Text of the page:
Sometimes processes can be too lean. When this happens, human labour (the variable input) is unable to sufficiently work a firm’s physical capital (the fixed input) – its equipment, machines and technology. In a word, a process can become labour constrained.
Labour constrained processes are anorexic. Because there is insufficient variable input (labour) relative to the firm’s fixed input (physical capital), output (or total product) is lower than it should be, given the firm’s stock of physical capital. As a result, the firm is unable to maximize its profit.
Process anorexia often occurs as a result of either misguided policies or indiscriminate cost-cutting. Policies that specify hiring a lower than required level of labour, or those which seek to overburden employees, can result in a labour constraint. Similarly, downsizing or indiscriminate cost-cutting can often result in too little labour to work a firm’s physical capital. The solution, in both cases, is to remove the cause of the constraint.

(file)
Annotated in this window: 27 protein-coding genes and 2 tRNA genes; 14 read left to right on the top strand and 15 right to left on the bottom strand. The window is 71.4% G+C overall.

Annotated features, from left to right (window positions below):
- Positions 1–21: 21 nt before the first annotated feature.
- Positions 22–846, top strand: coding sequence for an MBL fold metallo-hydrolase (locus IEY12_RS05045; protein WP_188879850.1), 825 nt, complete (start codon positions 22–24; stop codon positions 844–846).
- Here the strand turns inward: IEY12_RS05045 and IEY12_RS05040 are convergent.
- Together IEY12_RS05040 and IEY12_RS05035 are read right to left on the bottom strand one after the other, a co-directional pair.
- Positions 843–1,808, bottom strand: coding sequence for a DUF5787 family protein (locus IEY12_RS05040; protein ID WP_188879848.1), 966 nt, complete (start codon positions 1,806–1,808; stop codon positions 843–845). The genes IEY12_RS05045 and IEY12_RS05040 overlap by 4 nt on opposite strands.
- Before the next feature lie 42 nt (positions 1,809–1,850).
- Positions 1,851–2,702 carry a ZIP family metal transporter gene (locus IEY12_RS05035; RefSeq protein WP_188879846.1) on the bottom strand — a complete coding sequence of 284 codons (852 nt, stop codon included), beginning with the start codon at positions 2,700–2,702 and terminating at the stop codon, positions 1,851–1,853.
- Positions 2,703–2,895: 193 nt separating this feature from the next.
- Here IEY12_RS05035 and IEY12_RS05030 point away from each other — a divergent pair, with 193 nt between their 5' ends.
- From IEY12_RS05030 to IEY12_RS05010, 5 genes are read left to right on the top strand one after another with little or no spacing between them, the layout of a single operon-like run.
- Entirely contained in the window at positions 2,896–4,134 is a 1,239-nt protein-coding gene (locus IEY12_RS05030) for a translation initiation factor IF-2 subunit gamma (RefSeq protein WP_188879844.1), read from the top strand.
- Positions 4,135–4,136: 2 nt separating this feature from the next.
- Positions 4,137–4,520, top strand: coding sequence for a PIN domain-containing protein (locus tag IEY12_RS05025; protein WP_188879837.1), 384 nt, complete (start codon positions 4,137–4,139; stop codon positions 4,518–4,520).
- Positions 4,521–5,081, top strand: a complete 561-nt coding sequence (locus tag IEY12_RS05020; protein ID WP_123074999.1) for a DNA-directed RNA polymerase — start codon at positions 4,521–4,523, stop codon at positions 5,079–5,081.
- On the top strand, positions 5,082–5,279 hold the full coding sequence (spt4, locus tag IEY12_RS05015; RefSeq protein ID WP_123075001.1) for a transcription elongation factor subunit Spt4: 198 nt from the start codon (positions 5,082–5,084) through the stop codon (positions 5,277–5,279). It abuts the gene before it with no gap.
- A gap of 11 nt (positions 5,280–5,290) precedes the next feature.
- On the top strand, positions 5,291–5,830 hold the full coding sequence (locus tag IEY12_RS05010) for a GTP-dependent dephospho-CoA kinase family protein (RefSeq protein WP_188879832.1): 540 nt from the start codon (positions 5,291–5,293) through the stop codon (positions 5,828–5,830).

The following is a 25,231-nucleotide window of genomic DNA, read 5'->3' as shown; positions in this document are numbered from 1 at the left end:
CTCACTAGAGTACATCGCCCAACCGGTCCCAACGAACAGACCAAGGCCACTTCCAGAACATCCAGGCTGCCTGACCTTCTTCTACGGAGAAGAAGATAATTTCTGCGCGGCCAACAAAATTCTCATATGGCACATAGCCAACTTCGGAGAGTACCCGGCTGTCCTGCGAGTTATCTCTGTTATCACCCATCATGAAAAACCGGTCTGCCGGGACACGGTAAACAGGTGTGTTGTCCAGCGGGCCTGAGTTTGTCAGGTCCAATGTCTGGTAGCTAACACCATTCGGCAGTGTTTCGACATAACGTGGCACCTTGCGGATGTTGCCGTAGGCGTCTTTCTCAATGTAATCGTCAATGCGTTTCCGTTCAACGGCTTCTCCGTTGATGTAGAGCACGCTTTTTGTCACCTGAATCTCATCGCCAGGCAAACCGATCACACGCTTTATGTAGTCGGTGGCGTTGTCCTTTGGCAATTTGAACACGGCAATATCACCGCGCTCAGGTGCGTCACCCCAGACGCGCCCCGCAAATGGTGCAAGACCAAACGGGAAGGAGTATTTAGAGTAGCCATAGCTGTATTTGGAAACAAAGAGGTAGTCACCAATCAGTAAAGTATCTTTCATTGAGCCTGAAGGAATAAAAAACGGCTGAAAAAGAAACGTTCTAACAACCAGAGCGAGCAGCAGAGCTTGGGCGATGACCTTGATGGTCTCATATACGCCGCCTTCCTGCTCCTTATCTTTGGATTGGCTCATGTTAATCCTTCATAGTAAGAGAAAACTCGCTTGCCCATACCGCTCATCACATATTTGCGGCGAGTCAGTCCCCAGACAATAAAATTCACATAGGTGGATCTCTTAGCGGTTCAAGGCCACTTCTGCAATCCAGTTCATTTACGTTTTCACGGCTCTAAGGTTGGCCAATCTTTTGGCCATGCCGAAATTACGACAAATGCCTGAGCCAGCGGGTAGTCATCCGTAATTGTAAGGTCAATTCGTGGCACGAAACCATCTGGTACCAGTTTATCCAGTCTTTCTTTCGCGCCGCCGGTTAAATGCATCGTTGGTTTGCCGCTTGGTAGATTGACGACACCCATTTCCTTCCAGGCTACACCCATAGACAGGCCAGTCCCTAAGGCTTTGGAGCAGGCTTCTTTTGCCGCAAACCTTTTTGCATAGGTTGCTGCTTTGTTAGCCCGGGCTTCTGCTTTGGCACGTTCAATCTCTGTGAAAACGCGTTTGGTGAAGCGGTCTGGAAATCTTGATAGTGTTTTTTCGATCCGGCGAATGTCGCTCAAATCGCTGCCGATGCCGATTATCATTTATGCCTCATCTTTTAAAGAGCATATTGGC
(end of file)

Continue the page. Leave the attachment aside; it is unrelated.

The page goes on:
In the short run, rational producers will try to produce in that area where the average product and marginal product curves cross and before marginal product goes below zero. Good Lean practitioners raise the marginal product by increasing process value-add. Lean processes are efficient, but they are never anorexic.